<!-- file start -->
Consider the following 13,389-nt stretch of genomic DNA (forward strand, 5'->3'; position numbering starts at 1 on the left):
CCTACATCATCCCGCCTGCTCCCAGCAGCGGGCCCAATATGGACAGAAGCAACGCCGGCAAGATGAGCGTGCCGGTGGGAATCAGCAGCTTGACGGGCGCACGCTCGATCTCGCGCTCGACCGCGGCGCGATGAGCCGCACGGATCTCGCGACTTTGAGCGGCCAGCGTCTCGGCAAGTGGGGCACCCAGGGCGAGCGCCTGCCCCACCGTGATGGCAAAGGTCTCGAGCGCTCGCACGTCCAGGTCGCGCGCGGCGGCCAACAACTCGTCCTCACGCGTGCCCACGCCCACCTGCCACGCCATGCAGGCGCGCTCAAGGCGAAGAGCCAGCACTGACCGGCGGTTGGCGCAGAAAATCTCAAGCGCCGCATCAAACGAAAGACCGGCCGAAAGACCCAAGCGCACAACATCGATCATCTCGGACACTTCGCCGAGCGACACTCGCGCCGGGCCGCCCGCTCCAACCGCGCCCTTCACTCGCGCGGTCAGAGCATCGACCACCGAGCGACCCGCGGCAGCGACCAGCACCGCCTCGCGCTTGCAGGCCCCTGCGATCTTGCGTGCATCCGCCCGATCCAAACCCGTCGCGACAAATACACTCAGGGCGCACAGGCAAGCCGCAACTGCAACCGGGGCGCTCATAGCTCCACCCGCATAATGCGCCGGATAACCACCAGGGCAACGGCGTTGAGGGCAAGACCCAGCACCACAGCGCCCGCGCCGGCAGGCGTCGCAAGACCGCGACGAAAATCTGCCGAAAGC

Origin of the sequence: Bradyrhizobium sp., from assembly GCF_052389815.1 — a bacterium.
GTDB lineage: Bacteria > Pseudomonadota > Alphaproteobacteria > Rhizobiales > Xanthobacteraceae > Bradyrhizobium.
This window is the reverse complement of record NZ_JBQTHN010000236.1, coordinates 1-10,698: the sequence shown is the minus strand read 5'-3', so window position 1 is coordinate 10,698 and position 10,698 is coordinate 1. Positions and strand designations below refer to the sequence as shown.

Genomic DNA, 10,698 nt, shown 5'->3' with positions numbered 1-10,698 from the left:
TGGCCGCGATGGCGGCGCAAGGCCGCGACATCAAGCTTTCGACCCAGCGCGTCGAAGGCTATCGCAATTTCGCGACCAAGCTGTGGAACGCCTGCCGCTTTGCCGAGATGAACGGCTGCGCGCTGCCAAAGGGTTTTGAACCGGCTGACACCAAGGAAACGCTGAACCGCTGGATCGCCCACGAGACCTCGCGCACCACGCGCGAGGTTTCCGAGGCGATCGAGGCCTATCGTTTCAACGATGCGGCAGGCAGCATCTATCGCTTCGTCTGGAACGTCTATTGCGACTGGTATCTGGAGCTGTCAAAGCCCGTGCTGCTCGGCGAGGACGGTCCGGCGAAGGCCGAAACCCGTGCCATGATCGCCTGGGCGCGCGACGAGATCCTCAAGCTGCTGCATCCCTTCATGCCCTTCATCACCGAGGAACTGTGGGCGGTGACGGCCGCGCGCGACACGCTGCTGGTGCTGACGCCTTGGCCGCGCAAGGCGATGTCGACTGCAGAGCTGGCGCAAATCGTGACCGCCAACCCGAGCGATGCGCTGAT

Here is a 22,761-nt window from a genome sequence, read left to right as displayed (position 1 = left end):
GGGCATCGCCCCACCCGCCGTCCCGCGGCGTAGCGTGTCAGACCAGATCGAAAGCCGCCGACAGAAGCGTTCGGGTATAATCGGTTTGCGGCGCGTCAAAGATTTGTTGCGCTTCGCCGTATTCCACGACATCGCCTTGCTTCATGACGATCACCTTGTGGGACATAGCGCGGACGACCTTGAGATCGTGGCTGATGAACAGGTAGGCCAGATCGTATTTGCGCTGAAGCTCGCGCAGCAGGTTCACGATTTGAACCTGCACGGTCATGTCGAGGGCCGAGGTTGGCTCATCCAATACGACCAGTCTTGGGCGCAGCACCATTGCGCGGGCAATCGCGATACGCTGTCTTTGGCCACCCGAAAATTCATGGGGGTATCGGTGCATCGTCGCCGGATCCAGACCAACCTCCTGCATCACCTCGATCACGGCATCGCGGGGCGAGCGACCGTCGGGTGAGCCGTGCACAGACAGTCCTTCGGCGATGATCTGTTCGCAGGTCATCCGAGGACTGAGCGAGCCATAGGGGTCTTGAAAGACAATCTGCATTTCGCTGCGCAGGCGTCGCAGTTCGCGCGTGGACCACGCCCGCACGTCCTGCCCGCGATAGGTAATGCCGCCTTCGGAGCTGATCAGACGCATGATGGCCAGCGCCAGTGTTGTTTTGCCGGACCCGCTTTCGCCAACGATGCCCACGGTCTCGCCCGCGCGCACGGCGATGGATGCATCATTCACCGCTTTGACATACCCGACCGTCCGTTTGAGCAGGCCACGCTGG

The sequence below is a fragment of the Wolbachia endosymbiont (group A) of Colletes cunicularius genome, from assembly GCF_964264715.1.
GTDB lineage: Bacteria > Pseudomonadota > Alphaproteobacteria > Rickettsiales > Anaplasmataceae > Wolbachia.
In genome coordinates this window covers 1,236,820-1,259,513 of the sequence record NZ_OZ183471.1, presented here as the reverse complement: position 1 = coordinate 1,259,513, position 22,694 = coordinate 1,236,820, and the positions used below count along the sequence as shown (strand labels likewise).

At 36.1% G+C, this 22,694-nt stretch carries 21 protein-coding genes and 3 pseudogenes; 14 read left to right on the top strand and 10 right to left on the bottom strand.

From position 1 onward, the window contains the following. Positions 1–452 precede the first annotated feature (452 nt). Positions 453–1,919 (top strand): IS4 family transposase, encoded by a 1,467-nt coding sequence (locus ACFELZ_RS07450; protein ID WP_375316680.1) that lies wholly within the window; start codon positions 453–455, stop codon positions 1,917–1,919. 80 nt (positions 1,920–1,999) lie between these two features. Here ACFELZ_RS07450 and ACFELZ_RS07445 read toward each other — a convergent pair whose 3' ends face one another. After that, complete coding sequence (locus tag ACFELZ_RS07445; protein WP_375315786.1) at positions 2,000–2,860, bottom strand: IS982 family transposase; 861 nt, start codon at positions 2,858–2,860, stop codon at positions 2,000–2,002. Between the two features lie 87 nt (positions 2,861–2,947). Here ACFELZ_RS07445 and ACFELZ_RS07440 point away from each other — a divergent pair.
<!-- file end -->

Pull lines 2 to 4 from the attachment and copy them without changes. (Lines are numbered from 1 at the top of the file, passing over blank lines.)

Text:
CCTACATCATCCCGCCTGCTCCCAGCAGCGGGCCCAATATGGACAGAAGCAACGCCGGCAAGATGAGCGTGCCGGTGGGAATCAGCAGCTTGACGGGCGCACGCTCGATCTCGCGCTCGACCGCGGCGCGATGAGCCGCACGGATCTCGCGACTTTGAGCGGCCAGCGTCTCGGCAAGTGGGGCACCCAGGGCGAGCGCCTGCCCCACCGTGATGGCAAAGGTCTCGAGCGCTCGCACGTCCAGGTCGCGCGCGGCGGCCAACAACTCGTCCTCACGCGTGCCCACGCCCACCTGCCACGCCATGCAGGCGCGCTCAAGGCGAAGAGCCAGCACTGACCGGCGGTTGGCGCAGAAAATCTCAAGCGCCGCATCAAACGAAAGACCGGCCGAAAGACCCAAGCGCACAACATCGATCATCTCGGACACTTCGCCGAGCGACACTCGCGCCGGGCCGCCCGCTCCAACCGCGCCCTTCACTCGCGCGGTCAGAGCATCGACCACCGAGCGACCCGCGGCAGCGACCAGCACCGCCTCGCGCTTGCAGGCCCCTGCGATCTTGCGTGCATCCGCCCGATCCAAACCCGTCGCGACAAATACACTCAGGGCGCACAGGCAAGCCGCAACTGCAACCGGGGCGCTCATAGCTCCACCCGCATAATGCGCCGGATAACCACCAGGGCAACGGCGTTGAGGGCAAGACCCAGCACCACAGCGCCCGCGCCGGCAGGCGTCGCAAGACCGCGACGAAAATCTGCCGAAAGC

Origin of the sequence: Bradyrhizobium sp., from assembly GCF_052389815.1 — a bacterium.
GTDB lineage: Bacteria > Pseudomonadota > Alphaproteobacteria > Rhizobiales > Xanthobacteraceae > Bradyrhizobium.